Performing Mac browser cleanup can help regain gigabytes of space. Your apps, browser, or even your entire Mac, may feel considerably zippier once cache is emptied. On the contrary, cached data serves a good purpose and can be worth keeping. So is it safe to erase cache? If you are confronting a similar dilemma or looking to understand cache better — seek no more! Let’s get this figured out.
Before you start tinkering with caches on your system, you need to understand what you are dealing with. Cache is nothing more than data temporarily stored for quick access by the system, app or browser. It is basically a ‘shortcut’ intended to improve performance by reducing the time and effort taken to access frequently needed information.
Your browser, for example, loads visited websites faster. It retrieves most data from the cache instead of requesting it again. It also means that the size of your browser cache grows fast, as it saves has to save information about the webpages you visit. Therefore, don’t forget to clean Safari cache from time to time.
Based on what’s generating the cache, you can subdivide it into 3 categories — System, User, and Browser cache.
It really depends. As already mentioned, cache is meant to improve the speed of an app, system, browser etc. However cache can be subject to corruption and, as a result, have an opposite effect of slowing down your Mac. This means that you should be clearing out your caches every once in a while. Unfortunately, there is no universal answer to how often cleanups need to be done — this depends on how you use your computer. To give you an approximate, it can be anytime from once a week to once a month.
Luckily, clearing out cache files is not a baffling task. The only real decision you are facing here is choosing to either do it manually or rely on a utility software. Removing cache on your own implies accessing folders where the cache files are stored and moving them to trash by hand.
Tip: You should back up the files before fully removing them. This is a reliable preventive strategy in case you end removing something that you shouldn’t have.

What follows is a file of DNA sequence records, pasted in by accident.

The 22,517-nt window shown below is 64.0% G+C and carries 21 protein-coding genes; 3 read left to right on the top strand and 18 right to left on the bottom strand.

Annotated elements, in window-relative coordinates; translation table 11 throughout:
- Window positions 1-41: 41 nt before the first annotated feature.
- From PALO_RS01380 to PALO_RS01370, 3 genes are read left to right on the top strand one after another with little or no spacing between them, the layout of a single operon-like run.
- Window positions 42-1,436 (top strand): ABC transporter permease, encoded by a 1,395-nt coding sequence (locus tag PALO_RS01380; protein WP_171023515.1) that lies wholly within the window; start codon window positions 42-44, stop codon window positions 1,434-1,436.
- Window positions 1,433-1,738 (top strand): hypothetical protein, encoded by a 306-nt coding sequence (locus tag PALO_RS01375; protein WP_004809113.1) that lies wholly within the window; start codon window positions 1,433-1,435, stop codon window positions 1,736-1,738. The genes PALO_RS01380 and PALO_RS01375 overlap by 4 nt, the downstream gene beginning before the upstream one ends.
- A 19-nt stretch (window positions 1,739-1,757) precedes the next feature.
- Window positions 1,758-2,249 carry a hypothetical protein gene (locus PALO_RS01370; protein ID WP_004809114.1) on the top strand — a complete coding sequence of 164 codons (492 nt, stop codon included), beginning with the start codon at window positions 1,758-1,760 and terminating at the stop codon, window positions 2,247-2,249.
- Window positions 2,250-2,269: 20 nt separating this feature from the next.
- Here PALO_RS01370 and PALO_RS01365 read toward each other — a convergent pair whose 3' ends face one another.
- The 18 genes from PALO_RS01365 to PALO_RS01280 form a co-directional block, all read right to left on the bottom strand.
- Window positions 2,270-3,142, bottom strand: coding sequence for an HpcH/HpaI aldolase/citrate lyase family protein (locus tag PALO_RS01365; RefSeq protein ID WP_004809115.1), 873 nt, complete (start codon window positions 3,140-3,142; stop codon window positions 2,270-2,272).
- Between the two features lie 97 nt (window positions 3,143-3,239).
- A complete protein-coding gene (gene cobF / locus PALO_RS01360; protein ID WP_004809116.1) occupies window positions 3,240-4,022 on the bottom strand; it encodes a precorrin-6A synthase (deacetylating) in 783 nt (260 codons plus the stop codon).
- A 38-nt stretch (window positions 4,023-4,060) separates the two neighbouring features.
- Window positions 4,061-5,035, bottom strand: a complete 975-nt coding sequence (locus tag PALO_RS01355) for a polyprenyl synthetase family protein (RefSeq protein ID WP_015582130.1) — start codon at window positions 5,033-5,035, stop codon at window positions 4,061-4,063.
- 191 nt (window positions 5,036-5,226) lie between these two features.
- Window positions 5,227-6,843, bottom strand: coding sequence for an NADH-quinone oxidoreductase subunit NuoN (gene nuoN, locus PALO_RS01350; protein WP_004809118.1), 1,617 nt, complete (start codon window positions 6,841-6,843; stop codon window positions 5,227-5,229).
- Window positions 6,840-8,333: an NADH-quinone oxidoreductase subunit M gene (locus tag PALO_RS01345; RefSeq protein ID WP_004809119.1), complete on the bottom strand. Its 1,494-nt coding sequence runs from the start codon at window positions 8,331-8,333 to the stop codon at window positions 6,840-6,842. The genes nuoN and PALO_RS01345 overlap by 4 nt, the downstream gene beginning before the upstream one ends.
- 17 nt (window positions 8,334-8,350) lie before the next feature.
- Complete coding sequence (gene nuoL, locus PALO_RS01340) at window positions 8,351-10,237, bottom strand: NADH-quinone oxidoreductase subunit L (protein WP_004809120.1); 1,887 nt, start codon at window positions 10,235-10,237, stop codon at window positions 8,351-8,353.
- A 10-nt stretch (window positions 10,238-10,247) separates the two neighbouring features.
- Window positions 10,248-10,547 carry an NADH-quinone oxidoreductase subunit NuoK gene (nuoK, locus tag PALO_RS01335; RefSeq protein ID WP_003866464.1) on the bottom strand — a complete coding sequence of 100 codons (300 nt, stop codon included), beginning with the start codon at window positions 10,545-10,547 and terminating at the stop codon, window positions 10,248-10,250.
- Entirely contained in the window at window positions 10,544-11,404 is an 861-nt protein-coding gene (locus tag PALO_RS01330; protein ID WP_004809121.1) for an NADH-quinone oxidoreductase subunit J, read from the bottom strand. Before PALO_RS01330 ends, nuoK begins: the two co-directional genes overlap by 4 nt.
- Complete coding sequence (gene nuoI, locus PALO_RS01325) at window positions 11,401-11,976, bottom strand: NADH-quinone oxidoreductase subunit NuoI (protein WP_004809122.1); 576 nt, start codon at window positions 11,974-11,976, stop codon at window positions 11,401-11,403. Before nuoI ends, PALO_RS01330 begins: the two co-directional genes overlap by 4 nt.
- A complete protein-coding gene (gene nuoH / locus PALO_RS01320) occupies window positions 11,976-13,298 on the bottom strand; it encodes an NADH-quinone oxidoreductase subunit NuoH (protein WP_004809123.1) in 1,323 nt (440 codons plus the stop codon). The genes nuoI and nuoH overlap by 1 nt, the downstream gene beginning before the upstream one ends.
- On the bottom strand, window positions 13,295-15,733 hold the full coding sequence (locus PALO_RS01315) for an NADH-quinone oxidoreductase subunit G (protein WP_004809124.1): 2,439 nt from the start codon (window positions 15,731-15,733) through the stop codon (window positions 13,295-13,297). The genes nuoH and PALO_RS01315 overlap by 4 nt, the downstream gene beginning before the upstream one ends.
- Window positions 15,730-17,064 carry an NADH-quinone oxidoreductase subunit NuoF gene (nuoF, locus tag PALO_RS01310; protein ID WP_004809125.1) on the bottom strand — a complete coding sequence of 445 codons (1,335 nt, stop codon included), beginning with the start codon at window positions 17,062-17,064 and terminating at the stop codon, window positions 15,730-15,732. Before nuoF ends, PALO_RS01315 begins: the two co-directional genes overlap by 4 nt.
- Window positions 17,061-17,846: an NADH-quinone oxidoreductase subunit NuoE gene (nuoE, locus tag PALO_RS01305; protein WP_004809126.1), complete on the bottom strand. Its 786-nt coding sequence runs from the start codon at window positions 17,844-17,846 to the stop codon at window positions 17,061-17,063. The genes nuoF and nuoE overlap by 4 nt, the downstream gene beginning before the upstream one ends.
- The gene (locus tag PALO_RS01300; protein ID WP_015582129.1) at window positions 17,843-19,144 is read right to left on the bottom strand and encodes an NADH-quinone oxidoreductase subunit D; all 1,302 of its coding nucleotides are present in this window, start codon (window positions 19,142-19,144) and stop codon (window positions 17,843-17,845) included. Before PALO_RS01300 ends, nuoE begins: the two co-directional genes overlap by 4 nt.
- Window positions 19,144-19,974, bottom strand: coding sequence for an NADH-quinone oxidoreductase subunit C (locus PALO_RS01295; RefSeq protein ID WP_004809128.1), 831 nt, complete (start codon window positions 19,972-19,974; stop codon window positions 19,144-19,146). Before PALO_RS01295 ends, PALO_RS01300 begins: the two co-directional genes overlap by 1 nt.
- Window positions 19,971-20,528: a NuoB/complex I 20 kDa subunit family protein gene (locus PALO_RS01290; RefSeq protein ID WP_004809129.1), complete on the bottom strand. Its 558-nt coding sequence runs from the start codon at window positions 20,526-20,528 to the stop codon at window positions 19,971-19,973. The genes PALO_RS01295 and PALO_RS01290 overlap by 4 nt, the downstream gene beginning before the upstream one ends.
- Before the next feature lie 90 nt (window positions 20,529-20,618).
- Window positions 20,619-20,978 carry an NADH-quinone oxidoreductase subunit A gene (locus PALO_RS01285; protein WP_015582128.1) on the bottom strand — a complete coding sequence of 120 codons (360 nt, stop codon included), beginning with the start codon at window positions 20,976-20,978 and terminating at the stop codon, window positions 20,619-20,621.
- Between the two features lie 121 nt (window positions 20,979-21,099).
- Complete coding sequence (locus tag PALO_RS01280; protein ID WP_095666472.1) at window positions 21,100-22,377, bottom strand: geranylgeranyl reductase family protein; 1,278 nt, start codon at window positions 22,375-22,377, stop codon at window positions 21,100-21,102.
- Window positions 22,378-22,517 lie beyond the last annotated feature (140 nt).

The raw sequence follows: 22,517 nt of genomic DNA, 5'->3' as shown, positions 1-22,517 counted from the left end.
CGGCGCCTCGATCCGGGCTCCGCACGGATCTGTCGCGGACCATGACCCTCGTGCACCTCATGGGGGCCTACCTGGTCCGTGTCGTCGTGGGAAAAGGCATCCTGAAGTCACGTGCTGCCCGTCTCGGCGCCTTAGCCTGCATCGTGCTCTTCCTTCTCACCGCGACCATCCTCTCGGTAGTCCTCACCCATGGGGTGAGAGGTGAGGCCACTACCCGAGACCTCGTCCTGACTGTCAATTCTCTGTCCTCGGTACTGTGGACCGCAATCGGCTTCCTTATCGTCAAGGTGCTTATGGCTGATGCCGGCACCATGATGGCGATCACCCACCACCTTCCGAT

Using a cache cleaning app, on the other hand, reduces the time and chance of error. If you need an app suggestion, download MacFly Pro and give it a shot for free. It removes practically all hurdles and help clear all cache in a few clicks.
System and User caches usually make up for the majority of cache on your Mac. In order to remove them you will first need to open Finder and press Shift+⌘+G to bring up Go to the folder window. Next, paste the ~/Library/Caches directory and hit Go to access the folder where the cache is stored.
Don’t forget to backup, then start clearing out the contents of each folder keeping the folder itself.
Tip: In Caches folder, hit ⌘+J and check Calculate all sizes box in the bottom, then choose to show items in a list to have a better overview of what cache needs your attention most.
Removing cache files from user Library folder is only a part of the job however. You will need clear out the rest of caches and delete some temporary files located in /private/var/ folder. In order to remove the files, you will need to trigger macOS system maintenance scripts. Don’t worry, it sounds worse than it actually is. All you have got to do to initiate the scripts is reboot your Mac.
Open Apple Menu and choose Restart. Let your computer reboot to erase system caches: swap and virtual memory, temp folders, completed software updates, App Store caches, and others.
Another valid option to get rid of cache is installing MacFly Pro (or any other similar app you trust). The app requires OS X Yosemite or later versions of macOS, so if you’re in the market for, say, Lion or Tiger cache cleaner, this is not an option for you. Once installed, open MacFly Pro and head into the Cleanup section, select System and start a to locate User and System cache, log, and temporary files.
To take a closer look at the files you are about to remove, press Review Files. Lastly, press Clean to remove all temporary data from your Mac.
To wrap it up, regardless of the way you choose to approach cache clearing on your Mac, it definitely worth being put into practice. Not only that it helps make room on your drive, but also helps your system, browser, or apps rebuild relevant cache from scratch.